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Friday, December 18, 2020

‘Earwig’ Qualifies for English-Language Oscar

Studio Ghibli’s First CG Feature, 
Earwig and the Witch,’ Gets
English-Language Oscar Qualification“ 
Earwig and the Witch,” the first CG-animated feature from Studio Ghibli, directed by Goro Miyazaki (“From Up on Poppy Hill,” “Tales from Earthsea”) — and son of legendary Hayao Miyazaki — will get an English-language release for Oscar qualification from GKIDS. The feature is slated to air on NHK in Japan December 30, 2020. GKIDS will release the film theatrically in North America in early 2021.

The voice work is headlined by Oscar nominee Richard E. Grant (“Can You Ever Forgive Me?”), Kacey Musgraves (“Golden Hour”), and Dan Stevens (“Legion”). The six-time Grammy-winning Musgraves will also record an English version of the theme song, “Don’t Disturb Me.”

Based on the children’s novel “Earwig and the Witch” by Diana Wynne Jones, the fantasy concerns the young Earwig (Taylor Paige Henderson) growing up in a British orphanage in the countryside with no idea that her mother (Musgraves) possessed magical powers. Her life changes suddenly she’s forced to live with a selfish witch, Bella Yaga (Vanessa Marshall), and her associate, The Mandrake (Grant). As the headstrong young girl sets out to uncover the secrets of her new guardians, she discovers a world of spells and potions, and a mysterious song that holds the key to unlocking her family’s secret identity.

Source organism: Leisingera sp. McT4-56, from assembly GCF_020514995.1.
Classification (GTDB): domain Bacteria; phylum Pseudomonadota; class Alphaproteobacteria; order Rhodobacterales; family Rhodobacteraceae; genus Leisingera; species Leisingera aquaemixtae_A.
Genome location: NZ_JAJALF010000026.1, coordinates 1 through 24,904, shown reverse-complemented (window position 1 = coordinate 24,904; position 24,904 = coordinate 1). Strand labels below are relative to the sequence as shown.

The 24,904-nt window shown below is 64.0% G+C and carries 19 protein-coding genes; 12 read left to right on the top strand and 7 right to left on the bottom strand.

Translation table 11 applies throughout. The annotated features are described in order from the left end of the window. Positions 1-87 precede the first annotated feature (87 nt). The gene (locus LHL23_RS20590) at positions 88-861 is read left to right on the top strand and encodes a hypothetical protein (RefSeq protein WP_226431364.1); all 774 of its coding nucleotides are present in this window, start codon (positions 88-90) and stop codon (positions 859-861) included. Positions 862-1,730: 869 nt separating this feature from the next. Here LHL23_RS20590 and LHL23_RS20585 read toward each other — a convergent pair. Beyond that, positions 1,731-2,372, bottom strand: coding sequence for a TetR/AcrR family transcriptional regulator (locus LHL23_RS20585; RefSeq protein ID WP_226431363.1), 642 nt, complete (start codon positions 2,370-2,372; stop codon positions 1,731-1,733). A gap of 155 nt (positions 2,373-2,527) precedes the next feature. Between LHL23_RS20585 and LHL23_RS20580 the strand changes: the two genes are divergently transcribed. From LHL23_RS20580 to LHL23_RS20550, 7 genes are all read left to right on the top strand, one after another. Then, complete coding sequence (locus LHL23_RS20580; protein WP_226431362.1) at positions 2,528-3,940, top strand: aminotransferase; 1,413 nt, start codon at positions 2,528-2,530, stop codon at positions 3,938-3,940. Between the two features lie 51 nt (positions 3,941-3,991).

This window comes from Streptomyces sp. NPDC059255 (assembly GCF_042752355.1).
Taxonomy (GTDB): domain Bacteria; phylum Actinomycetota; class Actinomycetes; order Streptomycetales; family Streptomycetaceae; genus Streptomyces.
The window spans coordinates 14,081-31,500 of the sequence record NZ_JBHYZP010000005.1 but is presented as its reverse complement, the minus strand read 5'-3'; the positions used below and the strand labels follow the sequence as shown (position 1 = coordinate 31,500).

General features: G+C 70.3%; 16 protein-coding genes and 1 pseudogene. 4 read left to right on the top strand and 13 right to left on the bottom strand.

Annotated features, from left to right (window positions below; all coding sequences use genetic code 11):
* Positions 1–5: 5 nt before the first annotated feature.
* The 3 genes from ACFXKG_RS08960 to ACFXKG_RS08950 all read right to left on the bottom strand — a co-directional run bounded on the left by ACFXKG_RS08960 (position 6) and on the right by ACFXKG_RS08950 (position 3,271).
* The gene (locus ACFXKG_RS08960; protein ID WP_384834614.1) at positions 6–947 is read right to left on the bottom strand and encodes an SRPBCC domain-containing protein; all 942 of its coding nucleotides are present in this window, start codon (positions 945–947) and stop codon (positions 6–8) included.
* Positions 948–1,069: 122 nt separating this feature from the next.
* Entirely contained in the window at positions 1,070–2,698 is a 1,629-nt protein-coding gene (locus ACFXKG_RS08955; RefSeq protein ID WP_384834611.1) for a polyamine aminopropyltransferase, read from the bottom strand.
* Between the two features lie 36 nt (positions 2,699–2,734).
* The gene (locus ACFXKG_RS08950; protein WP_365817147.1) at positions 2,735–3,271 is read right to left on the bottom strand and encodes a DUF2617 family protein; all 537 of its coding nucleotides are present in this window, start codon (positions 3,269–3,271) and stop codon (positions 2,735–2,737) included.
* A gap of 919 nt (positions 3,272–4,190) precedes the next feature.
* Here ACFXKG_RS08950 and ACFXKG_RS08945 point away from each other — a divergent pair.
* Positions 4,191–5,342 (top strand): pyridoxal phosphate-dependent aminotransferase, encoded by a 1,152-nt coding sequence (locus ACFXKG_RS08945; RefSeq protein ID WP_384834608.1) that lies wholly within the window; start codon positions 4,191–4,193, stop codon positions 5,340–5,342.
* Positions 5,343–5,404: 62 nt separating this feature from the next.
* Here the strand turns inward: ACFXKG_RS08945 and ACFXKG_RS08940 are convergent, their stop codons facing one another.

“Earwig and the Witch,” an official 2020 Cannes Film Festival selection, is produced by Ghibli co-founder Toshio Suzuki and scripted by Ghibli vet Keiko Niwa (“From Up on Poppy Hill,” “Tales from Earthsea”) and Emi Gunji, an assistant director on “From Up on Poppy Hill.”

“Earwig and the Witch” obviously represents uncharted territory for the hand-drawn studio. In fact, at a press conference earlier this year, Miyazaki said that he was on his own with a young staff because of his previous expertise in CG with the anime series “Ronja, The Robber’s Daughter.” As for the heroine, he added that she marks a Ghibli departure because “she’s a strong girl who does every conceivable thing to live how she wants to live.”

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